Medicare review challenges receive class action certification

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Six Medicare beneficiaries whose appeal cases were delayed beyond 90 days will have their challenges tried as one nationwide class action suit.

A federal judge in Connecticut granted class certification to the beneficiaries, saying a national class was appropriate because the plaintiffs met the required factors for class certification, and because the claims involved a nationwide program. The judge also rejected the government's argument that the plaintiffs' claims were invalid, since they all suddenly received hearings and decisions at the administrative law judge level shortly after their complaints were filed.

The beneficiaries, the majority of whom live in Connecticut and are represented by the Center for Medicare Advocacy, filed Medicare coverage claims for acute care that were denied by the U.S. Department of Health and Human Services. After submitting requests for their appeals to be heard by an ALJ, the beneficiaries waited to receive decisions for periods ranging from 194 to 626 days—well beyond the 90-day waiting period. One plaintiff, who appealed for coverage of a nursing home stay in November 2013, died one day before his decision was received in September 2014.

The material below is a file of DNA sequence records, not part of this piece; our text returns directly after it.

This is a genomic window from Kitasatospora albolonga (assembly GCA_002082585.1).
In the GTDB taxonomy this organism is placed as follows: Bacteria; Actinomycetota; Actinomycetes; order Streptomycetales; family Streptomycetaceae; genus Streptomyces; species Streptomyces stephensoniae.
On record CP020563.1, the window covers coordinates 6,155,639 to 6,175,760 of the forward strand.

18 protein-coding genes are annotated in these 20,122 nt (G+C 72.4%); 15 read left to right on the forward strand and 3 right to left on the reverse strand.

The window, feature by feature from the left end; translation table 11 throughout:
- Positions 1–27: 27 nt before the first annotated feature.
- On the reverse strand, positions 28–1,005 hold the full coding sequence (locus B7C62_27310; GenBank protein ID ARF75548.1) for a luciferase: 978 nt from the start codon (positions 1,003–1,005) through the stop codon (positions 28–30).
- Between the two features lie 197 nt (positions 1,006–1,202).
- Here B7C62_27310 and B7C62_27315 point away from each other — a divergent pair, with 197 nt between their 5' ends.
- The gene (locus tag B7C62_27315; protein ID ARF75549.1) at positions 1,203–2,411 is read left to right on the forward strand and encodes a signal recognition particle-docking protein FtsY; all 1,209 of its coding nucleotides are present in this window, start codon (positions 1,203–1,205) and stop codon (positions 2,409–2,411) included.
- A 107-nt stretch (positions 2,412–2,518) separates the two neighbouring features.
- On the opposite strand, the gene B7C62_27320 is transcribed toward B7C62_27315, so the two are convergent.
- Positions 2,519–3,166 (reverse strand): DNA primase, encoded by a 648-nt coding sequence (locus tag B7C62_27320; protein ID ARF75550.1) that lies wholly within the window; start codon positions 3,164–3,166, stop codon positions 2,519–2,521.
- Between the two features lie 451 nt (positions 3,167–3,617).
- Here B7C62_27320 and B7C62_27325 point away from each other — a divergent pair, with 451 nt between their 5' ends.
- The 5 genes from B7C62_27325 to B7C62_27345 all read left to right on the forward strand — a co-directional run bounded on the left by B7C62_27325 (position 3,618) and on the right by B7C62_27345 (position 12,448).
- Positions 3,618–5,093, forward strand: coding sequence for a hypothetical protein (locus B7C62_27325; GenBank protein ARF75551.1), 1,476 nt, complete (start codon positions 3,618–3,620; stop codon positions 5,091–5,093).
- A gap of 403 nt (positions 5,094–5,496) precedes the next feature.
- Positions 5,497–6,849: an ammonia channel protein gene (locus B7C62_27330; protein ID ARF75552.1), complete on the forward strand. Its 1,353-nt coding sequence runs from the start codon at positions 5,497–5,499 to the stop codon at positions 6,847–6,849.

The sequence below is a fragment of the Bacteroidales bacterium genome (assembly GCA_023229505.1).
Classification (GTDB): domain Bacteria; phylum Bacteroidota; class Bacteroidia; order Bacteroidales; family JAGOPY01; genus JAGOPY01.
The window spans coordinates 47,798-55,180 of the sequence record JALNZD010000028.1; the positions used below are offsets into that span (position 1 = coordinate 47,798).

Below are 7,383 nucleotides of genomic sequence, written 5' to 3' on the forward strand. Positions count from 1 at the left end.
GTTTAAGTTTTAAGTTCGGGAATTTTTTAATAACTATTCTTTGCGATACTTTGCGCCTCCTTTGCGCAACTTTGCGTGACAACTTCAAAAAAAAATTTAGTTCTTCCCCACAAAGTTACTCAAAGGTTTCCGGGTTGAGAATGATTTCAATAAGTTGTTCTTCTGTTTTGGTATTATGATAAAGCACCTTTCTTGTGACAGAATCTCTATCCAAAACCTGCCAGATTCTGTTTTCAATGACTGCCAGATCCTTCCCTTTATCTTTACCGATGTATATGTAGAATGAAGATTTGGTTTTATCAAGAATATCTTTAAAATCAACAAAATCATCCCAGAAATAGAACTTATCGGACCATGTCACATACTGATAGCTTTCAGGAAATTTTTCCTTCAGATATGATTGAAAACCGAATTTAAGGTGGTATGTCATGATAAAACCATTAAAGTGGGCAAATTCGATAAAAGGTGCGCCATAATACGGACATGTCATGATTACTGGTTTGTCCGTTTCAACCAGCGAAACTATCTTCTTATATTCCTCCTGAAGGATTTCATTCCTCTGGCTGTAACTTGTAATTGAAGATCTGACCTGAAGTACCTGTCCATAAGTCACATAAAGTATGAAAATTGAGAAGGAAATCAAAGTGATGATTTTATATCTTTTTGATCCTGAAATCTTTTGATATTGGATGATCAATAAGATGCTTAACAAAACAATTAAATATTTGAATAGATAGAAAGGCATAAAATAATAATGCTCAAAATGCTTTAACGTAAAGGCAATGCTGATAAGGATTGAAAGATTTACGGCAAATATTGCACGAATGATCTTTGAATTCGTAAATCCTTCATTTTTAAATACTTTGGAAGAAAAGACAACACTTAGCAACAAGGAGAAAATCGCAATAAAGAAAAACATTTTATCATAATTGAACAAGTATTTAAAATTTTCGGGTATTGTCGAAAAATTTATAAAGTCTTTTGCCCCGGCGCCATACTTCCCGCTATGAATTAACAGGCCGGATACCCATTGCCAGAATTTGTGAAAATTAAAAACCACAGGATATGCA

The Center for Medicare Advocacy noted beneficiaries and providers are waiting too long on reviews. In similar cases brought by medical providers around ALJ delays, the judges have granted the government's motions to dismiss.

“Even though Medicare has recently been sending beneficiaries to the front of the ALJ line so that they do not have to wait as long as providers – though still well beyond the mandated 90 days – we have to remember that Medicare is all about beneficiaries,” said Judith Stein, executive director for the Center for Medicare Advocacy.